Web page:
By Cub Buenning
Before I delve into the eerily familiar Game 2 of the Western Conference Final series between the San Antonio Spurs and Utah Jazz, I must address what went down some 1800 miles away in lovely Secaucus, NJ just minutes before tip. This year’s NBA Draft Lottery had an anticipatory feel somewhat akin to the infamous one of 2003 where the Cleveland Cavaliers hooked a royal catch. Center Greg Oden and forward Kevin Durant were the no-brainer locks as the first two picks, but which team would end up with the big card in the big #1 or #2 envelope was still to be determined. Fans from Boston to Memphis were licking their chops at the thought of either of these two prospects in their team’s colors. For one Celtic fan, the promise of snatching the 7-foot center from Indianapolis was enough to push him into constructing an Oden #20 jersey. Oops.
To be honest, I was solely curious about finding out where these two would end up, but suddenly it became apparent that I might be seeing a lot of these guys in the future. Seattle the 2nd pick? Portland with the first?!?! These are the two dredges of the division that my home team occupies. Oden in Portland? Durant in the Emerald City? Guess I’ll be hitting up those games early next year here in Denver. Peep the Northwest Division. First, you have Utah, who is trying hard to represent well in the Conference Finals (more on their issues below.) Then, you have the Denver Nuggets, who should be primed to make a long run into the postseason with a full camp and year under their belts. The Blazers can now boast not only a talented young line-up, but finally be proud of their player’s citizenship. Seattle’s line-up is flat-out potent with Durant alongside Rashard Lewis in the frontcourt. Remember, this team won the Northwest Division just two years ago. This leaves us with Minnesota. KG and the gang should find themselves with stiff necks having to spend all year looking up at their competitors. I might have to expand more on this suddenly exciting division once the season is over. Personally, my favorite part of the lottery was the s#%&t-eating grin that the NBA Rookie of the Year, Brandon Roy was sporting.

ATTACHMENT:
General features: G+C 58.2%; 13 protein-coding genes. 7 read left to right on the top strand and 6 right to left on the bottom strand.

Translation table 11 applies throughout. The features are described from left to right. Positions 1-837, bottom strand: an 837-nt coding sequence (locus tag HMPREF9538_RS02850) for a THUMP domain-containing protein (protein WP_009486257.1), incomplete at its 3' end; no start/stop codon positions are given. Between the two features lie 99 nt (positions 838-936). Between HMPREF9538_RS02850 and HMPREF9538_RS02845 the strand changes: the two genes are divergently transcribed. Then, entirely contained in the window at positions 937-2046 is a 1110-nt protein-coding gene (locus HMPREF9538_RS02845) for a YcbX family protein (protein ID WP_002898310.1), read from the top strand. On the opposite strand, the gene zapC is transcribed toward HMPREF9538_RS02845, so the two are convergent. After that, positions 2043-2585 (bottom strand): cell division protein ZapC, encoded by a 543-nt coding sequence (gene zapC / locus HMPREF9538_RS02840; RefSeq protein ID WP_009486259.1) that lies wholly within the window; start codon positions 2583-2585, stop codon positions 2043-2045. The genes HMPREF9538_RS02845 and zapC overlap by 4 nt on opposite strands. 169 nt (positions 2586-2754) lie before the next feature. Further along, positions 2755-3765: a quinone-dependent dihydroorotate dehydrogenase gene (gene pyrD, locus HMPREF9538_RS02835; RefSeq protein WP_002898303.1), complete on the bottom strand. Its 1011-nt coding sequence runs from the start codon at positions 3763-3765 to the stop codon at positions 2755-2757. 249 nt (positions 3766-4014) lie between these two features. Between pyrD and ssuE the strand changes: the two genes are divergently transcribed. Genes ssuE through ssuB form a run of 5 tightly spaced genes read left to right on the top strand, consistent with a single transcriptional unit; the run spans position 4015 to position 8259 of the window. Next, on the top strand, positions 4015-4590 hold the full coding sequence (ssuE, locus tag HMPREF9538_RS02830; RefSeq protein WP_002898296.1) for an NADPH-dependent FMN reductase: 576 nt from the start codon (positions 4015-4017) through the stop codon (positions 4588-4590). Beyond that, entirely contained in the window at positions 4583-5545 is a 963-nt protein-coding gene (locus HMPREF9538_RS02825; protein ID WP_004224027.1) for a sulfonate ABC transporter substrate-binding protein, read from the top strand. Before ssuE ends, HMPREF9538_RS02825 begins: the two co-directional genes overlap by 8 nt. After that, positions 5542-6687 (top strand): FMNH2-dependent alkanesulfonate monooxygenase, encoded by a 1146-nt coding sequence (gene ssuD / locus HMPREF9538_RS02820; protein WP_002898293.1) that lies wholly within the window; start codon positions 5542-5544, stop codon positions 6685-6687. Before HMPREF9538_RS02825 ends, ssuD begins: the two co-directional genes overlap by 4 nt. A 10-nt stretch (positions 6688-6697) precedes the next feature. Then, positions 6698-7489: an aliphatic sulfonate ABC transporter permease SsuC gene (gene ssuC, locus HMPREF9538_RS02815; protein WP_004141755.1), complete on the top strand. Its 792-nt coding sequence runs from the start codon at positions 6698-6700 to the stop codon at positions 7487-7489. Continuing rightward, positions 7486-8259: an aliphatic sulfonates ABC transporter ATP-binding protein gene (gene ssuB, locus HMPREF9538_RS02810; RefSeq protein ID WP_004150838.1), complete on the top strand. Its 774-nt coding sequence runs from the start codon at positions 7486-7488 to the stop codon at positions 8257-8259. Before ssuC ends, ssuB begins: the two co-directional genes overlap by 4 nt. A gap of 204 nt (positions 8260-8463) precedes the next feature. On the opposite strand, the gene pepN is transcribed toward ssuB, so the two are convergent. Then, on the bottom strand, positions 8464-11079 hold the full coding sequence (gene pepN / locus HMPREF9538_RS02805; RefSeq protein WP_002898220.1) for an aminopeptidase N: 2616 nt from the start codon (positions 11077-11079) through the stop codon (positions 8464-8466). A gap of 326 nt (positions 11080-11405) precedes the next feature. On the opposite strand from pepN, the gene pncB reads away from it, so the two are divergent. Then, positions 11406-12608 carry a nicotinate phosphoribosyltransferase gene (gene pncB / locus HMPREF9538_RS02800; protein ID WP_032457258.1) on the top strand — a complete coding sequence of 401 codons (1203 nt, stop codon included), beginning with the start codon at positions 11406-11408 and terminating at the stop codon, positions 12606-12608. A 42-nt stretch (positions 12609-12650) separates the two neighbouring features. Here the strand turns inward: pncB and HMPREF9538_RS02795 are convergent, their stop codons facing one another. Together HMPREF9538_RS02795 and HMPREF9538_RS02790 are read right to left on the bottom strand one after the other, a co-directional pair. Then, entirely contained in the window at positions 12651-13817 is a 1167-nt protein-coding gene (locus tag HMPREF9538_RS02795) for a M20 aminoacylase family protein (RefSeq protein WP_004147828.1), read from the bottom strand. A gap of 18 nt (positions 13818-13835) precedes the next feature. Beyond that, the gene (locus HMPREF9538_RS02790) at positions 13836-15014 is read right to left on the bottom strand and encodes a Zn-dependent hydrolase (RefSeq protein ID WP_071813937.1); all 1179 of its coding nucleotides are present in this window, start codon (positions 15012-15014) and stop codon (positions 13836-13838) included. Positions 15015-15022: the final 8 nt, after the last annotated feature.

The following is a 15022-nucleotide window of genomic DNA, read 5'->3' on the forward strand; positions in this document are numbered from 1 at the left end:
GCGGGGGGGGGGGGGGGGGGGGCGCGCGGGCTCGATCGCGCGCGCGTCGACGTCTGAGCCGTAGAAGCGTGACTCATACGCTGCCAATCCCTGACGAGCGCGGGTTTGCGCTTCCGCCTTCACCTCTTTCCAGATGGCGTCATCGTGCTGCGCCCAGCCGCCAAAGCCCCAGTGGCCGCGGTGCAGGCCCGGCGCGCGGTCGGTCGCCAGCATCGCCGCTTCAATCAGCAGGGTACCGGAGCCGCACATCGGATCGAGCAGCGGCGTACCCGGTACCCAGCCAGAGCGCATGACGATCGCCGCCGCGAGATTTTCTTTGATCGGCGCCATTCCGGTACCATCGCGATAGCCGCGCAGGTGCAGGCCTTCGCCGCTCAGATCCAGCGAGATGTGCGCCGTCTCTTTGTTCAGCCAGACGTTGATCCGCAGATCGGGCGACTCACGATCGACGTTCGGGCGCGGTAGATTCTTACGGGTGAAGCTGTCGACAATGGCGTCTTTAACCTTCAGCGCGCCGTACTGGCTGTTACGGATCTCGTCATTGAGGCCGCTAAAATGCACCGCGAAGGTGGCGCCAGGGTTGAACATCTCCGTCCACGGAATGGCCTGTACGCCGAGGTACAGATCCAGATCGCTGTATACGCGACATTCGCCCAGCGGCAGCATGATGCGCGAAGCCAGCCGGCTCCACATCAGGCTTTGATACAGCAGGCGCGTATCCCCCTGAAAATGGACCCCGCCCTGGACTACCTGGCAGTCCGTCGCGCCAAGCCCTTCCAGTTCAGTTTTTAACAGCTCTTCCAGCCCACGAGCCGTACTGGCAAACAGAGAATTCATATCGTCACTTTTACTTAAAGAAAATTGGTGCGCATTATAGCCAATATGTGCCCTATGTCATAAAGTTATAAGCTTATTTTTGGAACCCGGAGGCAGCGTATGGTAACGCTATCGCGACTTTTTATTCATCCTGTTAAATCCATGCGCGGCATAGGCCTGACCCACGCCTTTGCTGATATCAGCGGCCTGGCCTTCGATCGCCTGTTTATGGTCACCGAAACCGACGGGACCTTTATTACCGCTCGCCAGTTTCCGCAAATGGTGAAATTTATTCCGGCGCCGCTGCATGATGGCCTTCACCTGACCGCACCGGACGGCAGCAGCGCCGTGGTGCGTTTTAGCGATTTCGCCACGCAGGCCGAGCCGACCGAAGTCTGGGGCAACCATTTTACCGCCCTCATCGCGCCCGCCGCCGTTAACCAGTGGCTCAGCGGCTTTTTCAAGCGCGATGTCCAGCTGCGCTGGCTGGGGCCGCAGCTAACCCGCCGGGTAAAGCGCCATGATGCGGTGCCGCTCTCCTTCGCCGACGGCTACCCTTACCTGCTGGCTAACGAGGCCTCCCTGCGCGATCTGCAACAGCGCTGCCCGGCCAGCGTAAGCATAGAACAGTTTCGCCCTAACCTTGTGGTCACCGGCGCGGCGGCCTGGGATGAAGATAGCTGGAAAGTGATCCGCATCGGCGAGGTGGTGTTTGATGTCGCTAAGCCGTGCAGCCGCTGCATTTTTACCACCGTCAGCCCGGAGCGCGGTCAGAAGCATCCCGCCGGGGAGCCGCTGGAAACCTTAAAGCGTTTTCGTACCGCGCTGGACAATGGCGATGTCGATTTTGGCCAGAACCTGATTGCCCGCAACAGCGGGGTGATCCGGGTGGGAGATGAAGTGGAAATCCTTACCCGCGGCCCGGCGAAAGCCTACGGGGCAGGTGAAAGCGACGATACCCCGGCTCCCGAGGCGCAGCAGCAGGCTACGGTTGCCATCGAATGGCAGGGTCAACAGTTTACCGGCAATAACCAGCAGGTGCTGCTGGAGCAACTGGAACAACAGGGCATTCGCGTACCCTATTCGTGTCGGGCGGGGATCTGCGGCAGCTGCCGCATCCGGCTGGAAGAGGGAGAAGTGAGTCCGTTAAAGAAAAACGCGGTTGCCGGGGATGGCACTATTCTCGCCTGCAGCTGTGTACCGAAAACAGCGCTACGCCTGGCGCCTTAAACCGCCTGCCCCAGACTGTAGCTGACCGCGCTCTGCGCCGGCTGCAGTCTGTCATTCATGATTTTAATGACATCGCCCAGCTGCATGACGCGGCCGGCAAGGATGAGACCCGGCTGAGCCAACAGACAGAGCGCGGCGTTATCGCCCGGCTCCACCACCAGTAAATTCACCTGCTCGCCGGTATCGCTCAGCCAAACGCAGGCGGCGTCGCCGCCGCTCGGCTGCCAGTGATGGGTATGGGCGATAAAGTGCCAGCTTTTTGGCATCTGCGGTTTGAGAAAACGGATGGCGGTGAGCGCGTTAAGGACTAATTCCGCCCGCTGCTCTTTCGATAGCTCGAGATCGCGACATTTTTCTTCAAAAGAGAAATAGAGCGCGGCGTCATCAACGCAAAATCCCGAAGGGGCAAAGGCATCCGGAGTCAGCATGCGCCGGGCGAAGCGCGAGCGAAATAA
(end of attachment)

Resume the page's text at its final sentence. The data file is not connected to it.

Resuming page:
“I can’t believe we are going to get that Oden dude!?!?” seemed to be exuding from the Seattle-native. Find a photo on a website or a newspaper with him not “ear to ear.”
There was a game last night, or so I hear.
In a series where they were given little hope of advancement (which includes yours truly) Game 2 started positively for the visiting Utah Jazz. In what looked very similar to the games in the Golden State series, both teams were hitting shots early, but the Spurs were able to grab a 2-point first-quarter lead that they would never relinquish. Again, it was the game’s second 12 minutes where the Spurs made their move, as the Big 3 led the home team to a 17-point halftime lead. Sound familiar? Despite another fourth quarter push by the Jazz, the game was never in doubt, as the Spurs cruised to a 105-96 victory to hold an almost insurmountable 2-0 series advantage.
The series can again speak to the importance of a TEAM. We can dissect the team’s individual performances and look at why this San Antonio team is outclassing the Jazz at every level.
For starters, the Big 3 combined for 60 with Tim Duncan getting his 12th straight postseason 20 and10 night. Tony Parker set his personal playoff best with 14 dimes, as the point played a wonderful all-around game taking just 12 shots on his way to 17 points. It was the 3-ball, however, which again proved the difference, as the league’s 3rd best perimeter shooting team (a fact often ignored when breaking down the Spurs.) For the night, the Spurs were 13-26 from long distance, getting three a piece from each Manu Ginobili, Brent Barry, Michael Finley (every team needs one), and Bruce Bowen, who personally hit a couple big bombs to temper each of Utah’s late runs. Having the role players that the Spurs possess is a luxury that Jazz Coach Jerry Sloan is not afforded. Other than his “Stockton/Malone remix” pair of Deron Williams and Carlos Boozer, Sloan’s cupboard has been pretty bare this series. The remainder of the Utah starting five went a combined 10-33, not to mention the team’s paltry eight bench points. For their parts, Boozer and Williams went for a combined 59 points with each hitting a double-double.
The series moves back to SLC from games 3 and 4. While I think the Jazz can get one of the games at the Salt Palace, I feel even stronger about the Spurs moving on to the Finals.